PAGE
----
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Two months after Brown v. Board of Education legally ended school segregation, on the night of July 5, 1954, around two a.m., my sleepy segregated little hometown, Hillsboro, Ohio, the county seat of Highland County, was jolted awake by a fire at the colored school; and History and Memory came marching into town like the Fourth of July Parade the day before. I was eight years old when the Memory first took form. 

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Spuyten Duyvil Press 

Interview with author

Press Information

Like a great epic filmmaker, Susan Banyas moves fluidly between the personal and the historical, the particular and the archetypal, the internal and external. Memory has profound resonance in our time of relative truth, greed and indifference to history. This powerful book is more relevant than ever.
— Meredith Monk, Composer/ Director/ Performer
Weaving her way back and forth, from the early days of the Republic until the present, Banyas has created a history that comes alive with real people whose lives were central to the racial change and backlash, the passions and struggles that engulf this country today.
— Lewis Steel, Civil Right Attorney, author of The Butler’s Child, a memoir

Voices from the Book

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People talk about the depression. I don’t remember much about it. We had everything we needed.

—Elsie Steward Young

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It’s hard to get a date if you’re a Communist. It’s tough. You walk up to a group of friends and they just disappear. That was a big one. That was a biggie.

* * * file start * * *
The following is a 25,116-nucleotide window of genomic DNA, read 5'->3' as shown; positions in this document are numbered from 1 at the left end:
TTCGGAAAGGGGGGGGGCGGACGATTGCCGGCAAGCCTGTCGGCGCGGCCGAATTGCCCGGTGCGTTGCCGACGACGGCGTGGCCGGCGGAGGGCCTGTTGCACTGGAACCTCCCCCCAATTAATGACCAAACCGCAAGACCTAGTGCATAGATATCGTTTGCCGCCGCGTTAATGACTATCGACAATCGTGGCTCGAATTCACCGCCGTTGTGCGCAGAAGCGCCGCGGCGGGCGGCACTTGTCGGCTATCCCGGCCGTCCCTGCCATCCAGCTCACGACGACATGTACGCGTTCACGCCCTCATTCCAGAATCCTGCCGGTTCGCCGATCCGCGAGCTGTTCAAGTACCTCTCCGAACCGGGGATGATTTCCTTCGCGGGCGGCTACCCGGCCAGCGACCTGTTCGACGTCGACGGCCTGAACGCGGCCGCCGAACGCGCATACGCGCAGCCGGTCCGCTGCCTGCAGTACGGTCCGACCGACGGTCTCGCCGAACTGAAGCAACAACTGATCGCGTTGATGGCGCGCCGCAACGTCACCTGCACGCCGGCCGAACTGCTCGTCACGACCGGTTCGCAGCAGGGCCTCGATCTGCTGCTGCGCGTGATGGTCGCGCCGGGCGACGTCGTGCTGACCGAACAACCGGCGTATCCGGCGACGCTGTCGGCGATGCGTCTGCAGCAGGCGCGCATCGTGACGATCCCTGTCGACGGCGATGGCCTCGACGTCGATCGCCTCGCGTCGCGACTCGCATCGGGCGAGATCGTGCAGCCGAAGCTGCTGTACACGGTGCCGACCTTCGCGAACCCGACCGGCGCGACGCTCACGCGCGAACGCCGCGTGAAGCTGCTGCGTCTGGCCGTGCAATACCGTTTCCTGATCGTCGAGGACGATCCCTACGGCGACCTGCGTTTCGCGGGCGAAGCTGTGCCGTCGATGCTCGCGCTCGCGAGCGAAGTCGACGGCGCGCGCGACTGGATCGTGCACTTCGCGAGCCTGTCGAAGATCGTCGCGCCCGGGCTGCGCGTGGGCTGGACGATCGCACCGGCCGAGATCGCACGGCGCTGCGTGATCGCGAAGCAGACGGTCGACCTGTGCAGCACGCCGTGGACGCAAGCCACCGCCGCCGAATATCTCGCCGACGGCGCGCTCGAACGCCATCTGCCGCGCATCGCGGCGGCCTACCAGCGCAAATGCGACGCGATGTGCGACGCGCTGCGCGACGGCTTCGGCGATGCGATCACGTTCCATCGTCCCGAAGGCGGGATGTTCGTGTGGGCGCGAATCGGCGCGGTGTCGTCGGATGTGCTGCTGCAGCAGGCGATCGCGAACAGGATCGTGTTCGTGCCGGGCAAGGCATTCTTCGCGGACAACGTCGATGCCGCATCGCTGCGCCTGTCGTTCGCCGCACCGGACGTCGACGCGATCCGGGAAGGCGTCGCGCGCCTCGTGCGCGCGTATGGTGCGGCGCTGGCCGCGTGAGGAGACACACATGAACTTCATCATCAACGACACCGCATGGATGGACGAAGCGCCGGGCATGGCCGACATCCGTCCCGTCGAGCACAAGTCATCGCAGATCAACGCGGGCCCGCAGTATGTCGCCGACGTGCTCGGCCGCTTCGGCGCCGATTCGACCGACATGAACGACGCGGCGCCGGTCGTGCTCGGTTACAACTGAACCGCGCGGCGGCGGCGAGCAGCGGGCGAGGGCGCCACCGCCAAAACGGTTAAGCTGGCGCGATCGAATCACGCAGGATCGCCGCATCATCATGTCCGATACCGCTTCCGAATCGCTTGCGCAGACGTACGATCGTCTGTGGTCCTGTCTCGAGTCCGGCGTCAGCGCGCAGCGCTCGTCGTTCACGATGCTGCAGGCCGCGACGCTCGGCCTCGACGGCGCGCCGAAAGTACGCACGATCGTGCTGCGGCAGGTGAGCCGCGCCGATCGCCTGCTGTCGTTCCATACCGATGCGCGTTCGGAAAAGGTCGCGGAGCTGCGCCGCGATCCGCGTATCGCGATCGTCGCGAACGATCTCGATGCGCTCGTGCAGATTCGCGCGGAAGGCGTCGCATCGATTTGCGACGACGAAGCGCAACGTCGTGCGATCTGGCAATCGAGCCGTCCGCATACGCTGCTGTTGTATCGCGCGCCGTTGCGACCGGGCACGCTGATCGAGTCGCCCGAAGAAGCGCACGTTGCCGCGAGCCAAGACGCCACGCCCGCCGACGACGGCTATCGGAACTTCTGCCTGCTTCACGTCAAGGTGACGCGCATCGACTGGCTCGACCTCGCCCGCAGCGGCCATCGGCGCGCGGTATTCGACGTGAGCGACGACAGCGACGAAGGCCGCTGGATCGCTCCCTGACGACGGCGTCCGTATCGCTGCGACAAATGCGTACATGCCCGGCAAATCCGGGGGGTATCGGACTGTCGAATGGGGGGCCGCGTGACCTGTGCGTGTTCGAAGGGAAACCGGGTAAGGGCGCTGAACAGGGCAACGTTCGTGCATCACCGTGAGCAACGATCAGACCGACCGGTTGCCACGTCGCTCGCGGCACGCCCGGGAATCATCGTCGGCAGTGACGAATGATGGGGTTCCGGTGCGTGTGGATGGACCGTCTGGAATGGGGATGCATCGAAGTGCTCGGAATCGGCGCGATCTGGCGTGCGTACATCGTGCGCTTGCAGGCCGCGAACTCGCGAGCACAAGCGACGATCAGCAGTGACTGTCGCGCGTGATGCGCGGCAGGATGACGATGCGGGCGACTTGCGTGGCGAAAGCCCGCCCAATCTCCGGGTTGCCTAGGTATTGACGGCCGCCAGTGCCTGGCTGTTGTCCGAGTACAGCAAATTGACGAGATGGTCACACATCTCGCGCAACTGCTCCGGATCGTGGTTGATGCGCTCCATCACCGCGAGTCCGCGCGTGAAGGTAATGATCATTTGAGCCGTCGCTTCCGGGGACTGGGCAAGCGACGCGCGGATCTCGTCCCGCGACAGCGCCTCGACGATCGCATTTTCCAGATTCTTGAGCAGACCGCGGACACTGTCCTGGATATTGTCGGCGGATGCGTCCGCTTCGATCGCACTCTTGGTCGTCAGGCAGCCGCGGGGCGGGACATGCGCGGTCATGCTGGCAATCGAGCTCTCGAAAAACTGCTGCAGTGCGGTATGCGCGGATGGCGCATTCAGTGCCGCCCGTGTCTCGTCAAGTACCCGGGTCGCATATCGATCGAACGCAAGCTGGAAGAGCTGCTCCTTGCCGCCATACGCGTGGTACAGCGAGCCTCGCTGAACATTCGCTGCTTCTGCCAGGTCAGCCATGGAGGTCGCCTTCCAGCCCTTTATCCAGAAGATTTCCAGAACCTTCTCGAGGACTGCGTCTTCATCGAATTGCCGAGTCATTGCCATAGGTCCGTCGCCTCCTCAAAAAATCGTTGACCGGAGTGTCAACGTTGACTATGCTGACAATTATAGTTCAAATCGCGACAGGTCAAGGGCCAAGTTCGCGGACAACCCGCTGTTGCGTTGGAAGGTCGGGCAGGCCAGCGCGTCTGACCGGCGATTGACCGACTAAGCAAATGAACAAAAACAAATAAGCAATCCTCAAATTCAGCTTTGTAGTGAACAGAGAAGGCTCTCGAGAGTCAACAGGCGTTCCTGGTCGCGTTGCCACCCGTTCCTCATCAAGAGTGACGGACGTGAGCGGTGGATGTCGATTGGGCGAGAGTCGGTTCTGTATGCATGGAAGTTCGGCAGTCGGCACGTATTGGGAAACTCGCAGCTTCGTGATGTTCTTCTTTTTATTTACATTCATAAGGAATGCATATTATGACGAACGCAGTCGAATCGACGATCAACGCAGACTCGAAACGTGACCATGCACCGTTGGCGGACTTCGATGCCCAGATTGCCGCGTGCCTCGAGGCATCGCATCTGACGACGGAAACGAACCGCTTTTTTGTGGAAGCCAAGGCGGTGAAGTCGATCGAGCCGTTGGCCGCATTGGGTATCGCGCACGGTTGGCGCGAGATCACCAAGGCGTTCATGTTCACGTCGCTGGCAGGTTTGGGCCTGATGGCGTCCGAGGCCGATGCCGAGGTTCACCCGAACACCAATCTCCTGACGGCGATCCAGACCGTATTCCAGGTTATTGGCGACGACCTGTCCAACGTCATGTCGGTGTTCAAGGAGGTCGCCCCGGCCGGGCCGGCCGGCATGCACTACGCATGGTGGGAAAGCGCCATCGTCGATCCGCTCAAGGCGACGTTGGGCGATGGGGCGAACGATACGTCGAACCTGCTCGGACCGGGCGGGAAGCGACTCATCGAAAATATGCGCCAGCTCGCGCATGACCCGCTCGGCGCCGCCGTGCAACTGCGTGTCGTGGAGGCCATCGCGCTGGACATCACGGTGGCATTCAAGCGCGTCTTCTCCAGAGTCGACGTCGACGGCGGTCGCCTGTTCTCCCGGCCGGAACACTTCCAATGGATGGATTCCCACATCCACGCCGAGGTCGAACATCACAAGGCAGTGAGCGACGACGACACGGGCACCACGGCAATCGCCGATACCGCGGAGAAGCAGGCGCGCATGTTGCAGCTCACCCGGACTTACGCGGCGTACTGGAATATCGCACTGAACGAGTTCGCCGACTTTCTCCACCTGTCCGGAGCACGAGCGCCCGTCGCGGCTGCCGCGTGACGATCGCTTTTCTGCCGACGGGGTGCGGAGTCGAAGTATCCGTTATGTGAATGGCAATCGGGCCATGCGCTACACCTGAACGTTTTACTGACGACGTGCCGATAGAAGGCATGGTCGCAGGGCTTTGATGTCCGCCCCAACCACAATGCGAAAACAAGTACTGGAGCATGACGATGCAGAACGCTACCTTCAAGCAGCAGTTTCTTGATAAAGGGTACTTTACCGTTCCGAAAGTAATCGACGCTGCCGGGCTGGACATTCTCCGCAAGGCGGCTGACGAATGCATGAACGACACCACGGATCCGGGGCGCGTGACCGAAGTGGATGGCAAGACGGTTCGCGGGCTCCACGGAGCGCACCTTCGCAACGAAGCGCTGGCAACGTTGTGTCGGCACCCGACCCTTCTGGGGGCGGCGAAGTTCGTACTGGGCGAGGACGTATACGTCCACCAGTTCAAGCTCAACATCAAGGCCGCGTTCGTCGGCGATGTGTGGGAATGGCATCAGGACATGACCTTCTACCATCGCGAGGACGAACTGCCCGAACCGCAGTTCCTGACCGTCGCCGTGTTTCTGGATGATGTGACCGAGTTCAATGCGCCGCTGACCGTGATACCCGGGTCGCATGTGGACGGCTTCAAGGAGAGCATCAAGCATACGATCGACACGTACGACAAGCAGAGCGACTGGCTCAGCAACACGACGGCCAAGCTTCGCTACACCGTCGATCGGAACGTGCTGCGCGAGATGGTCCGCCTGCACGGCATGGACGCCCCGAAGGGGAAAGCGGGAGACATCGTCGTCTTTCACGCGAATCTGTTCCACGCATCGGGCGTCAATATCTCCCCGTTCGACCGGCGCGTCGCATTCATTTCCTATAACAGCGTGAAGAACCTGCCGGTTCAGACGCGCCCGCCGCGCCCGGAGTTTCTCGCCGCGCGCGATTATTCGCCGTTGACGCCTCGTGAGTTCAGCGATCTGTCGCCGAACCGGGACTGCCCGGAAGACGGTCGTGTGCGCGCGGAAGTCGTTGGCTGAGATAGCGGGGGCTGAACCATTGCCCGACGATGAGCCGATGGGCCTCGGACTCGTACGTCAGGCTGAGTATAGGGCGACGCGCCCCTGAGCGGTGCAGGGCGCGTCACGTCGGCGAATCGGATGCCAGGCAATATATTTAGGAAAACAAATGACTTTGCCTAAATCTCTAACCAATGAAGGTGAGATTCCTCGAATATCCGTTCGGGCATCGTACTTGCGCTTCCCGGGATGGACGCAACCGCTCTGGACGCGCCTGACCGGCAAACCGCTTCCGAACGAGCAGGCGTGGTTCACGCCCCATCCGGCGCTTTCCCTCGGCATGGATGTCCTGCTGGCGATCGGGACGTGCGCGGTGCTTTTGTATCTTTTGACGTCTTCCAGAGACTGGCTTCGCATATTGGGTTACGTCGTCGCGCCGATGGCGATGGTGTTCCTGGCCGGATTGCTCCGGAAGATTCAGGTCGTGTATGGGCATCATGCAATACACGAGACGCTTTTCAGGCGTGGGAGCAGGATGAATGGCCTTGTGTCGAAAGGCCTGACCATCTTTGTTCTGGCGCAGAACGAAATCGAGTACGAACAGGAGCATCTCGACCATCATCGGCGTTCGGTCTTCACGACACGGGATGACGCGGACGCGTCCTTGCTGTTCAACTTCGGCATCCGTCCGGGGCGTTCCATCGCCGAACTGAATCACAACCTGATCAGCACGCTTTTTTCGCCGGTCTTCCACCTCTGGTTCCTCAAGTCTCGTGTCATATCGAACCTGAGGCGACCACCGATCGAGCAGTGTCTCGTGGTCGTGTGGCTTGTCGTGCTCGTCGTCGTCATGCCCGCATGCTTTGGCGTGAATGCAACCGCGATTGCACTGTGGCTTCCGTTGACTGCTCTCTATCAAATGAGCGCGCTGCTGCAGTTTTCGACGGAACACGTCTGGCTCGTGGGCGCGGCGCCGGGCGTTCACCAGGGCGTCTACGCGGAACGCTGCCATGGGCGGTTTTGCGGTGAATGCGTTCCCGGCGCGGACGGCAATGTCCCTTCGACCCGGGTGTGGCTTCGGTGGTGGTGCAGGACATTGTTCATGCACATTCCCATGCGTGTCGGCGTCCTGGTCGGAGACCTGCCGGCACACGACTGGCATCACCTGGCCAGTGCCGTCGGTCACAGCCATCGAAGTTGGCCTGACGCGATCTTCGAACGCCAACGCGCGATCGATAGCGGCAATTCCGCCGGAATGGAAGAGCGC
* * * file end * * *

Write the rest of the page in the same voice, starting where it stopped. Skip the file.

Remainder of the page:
—Tom Partridge

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I told the judge, ‘Just let me get my ironing done and I’ll go to jail.’ It was comical in a way and it was nerve wracking in a way. I didn’t care. I was thinking of the children.

--Gertrude Clemons Hudson (center) with Merle Hudson and Joyce Clemons Kittrell, Plaintiff in Clemons v. Board of Education, Hillsboro, OH, 1956.

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How does a kid arrive at a resolution that shakes

his world? Is there a sense of justice even in young children?

I thought about things a great deal.

—Philip Partridge


Her cousin Junior Burns said, “Imogene had the brain power.”


Constance Baker Motley. She was one of the preeminent civil rights lawyers all through the South. She was a very young lawyer at this time. I’ll get you her chambers number. She’d remember the Hillsboro case.

— The Honorable Judge Nathaniel Jones

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Well, sure enough a big fine car drove up in front of Miss Kilgore’s and he came in and interviewed me and had a write up in Jet Magazine.

– Mary Hackney

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A police officer approaches me while I am campaigning, slows down and I think, “Uh oh, what did I do?” He rolls the window down and gestures for me to come over. “I’m voting for you,” he whispers.

— Pam Limes


“Friendship, it’s perfect. Just write The End.”

— David Ornette Cherry, Composer and Collaborator